- Finally, there is a fourth factor, that is you! Opinions differ greatly when it comes to the weight of the stylus, one likes to lower the weight for a longer life of the record, the other might want to hear his music better and likes to put the weight a bit higher.
Anyway, those four points aside, how does this whole weight adjustment thing work?
It is important not to just rely on your gut feeling and start turning the counterweight without indication.
When adjusting the weight, you can use a special scale to read the weight of the needle. With this scale, set the needle to the weight indicated by the various manufacturers and how you would like the weight to be.
The actual adjustment of the weight is covered in chapter 5: Adjusting the turntable.
We will first look at the other functions on the record player.
Turntables sometimes also have an 'Anti Skating' or 'Bias Compensation' function, often implemented as a knob that you can turn.
What are Anti Skating and Bias Compensation? That's a question I asked myself when I first heard about it.
The name is a bit self-explanatory (if you understand what it means) with the words 'Anti Skating'. Although this function is handled automatically by some turntables, this player has a manual function.
Besides the weight of the needle, which in this case can be seen as a vertical aspect, Anti Skating or Bias Compensation is the adjustment for the horizontal aspect. As discussed earlier, the sound of a record is stored in both walls of the groove, which together makes the stereo sound. When you play a record, the groove, pulls the needle further to the center of the record. This basically means that the needle tends to be pushed against the outer wall which in turn would make the stereo sound stronger through one speaker(s). Fortunately, this is not too noticeable in practice, record players and the tone arm are partly built to prevent this, the arm where the needle rests is slightly curved (although this curvature has another additional reason).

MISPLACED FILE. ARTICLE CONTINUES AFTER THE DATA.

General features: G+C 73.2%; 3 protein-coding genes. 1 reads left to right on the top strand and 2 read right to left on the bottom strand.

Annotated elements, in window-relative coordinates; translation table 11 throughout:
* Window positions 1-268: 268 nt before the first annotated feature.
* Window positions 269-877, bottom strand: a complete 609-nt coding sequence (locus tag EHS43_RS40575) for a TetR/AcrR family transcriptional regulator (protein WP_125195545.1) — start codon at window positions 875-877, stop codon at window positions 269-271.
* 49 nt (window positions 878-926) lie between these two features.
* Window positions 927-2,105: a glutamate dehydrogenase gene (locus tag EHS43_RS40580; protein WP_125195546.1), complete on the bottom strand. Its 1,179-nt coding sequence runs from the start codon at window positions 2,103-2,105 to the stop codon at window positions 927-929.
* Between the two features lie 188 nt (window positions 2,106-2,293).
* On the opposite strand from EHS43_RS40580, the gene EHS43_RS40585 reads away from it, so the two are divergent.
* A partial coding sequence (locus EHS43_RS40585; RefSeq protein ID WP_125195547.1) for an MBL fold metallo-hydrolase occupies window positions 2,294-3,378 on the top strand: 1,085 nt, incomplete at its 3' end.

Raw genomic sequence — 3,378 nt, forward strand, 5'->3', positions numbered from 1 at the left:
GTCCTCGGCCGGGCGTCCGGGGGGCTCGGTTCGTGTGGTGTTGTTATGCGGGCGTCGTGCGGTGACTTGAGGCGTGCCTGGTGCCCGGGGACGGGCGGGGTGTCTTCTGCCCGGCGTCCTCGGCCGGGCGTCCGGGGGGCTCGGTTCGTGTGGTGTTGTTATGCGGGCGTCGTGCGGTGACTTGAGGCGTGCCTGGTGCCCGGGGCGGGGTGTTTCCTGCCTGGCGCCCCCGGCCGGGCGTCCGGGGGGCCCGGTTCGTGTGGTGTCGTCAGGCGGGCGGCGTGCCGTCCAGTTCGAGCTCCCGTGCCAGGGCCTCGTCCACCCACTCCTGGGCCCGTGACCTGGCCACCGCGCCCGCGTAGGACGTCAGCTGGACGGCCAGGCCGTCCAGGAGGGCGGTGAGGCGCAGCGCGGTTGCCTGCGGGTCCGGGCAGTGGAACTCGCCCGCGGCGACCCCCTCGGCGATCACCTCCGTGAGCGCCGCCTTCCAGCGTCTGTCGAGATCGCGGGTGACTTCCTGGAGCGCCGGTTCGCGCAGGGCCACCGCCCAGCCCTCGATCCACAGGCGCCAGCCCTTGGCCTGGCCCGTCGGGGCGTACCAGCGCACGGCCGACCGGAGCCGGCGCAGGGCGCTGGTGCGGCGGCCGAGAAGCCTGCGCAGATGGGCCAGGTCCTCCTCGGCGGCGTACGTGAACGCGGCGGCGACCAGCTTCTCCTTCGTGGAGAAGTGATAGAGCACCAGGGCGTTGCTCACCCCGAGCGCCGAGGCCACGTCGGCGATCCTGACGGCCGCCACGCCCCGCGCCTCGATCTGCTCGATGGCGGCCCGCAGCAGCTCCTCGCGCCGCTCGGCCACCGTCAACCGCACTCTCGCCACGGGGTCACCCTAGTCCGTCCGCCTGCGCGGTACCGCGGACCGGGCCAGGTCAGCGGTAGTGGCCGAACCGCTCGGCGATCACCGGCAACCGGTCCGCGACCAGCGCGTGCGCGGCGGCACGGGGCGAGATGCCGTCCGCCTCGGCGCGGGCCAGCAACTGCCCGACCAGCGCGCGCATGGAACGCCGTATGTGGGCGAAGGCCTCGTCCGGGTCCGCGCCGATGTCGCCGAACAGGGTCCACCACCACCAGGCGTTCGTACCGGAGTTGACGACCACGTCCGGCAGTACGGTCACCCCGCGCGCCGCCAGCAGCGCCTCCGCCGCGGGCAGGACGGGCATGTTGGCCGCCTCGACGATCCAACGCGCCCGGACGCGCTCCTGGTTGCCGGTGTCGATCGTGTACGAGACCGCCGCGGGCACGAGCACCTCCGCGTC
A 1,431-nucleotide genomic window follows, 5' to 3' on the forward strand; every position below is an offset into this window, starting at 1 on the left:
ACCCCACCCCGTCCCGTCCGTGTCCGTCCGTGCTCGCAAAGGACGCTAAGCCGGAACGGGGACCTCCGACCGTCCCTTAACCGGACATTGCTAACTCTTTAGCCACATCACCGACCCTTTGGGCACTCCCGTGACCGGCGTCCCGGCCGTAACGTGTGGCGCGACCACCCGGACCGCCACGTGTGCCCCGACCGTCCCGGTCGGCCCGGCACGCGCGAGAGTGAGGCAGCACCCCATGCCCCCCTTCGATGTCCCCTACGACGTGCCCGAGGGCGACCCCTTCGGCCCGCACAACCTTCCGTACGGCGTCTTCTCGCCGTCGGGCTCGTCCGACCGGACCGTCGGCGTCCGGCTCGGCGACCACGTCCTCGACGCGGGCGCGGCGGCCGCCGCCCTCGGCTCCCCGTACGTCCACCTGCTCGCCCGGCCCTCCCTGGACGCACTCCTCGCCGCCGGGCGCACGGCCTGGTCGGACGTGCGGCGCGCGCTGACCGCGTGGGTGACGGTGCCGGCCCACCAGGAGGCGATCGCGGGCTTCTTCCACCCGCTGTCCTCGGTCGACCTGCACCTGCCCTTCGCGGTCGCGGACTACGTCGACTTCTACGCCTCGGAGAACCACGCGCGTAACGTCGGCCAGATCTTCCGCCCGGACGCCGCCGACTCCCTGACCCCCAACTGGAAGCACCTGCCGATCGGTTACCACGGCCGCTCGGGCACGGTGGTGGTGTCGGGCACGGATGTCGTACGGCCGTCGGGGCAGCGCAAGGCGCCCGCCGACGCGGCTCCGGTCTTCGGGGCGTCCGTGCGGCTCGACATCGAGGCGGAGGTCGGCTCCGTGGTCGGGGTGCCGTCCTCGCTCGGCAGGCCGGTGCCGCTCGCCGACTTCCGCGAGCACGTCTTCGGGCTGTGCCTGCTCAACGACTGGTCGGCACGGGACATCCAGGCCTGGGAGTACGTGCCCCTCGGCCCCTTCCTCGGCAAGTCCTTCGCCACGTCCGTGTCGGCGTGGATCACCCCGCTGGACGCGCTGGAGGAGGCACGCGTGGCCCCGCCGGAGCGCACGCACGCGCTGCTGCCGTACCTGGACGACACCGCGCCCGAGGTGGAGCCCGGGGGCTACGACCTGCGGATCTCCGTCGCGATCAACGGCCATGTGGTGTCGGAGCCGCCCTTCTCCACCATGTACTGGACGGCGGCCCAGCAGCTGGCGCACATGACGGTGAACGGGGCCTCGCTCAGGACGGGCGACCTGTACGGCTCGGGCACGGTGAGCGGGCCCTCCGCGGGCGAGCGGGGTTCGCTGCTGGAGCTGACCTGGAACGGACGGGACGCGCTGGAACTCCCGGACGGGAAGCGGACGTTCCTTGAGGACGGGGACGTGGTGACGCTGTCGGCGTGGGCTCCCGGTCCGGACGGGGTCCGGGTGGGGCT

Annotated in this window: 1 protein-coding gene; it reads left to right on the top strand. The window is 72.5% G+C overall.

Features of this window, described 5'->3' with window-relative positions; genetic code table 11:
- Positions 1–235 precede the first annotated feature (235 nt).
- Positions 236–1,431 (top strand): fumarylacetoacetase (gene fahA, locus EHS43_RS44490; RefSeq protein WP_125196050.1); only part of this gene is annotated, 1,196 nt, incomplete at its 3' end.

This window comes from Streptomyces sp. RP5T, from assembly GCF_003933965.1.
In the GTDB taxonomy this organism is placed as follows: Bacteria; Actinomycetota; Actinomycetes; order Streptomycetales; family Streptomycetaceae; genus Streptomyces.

In the case of my Anti Skating dial you set it to the weight you have set the needle to, when I refer to the manual for my player it says the following:
So in fact it is the manufacturer of the player (which is also the manufacturer of my needle) who advises me to keep a weight of 2 grams and to set the Anti Skating accordingly.
These settings can therefore be different on other types of players and types of needles. I must also admit that despite all the information I have given, I have never replaced my own (still original needle), not even after playing an unknown number of records... Since this player was built somewhere between 1978 and 1980, it could mean that the needle (if still original from the factory) is at least 42 years old in 2022...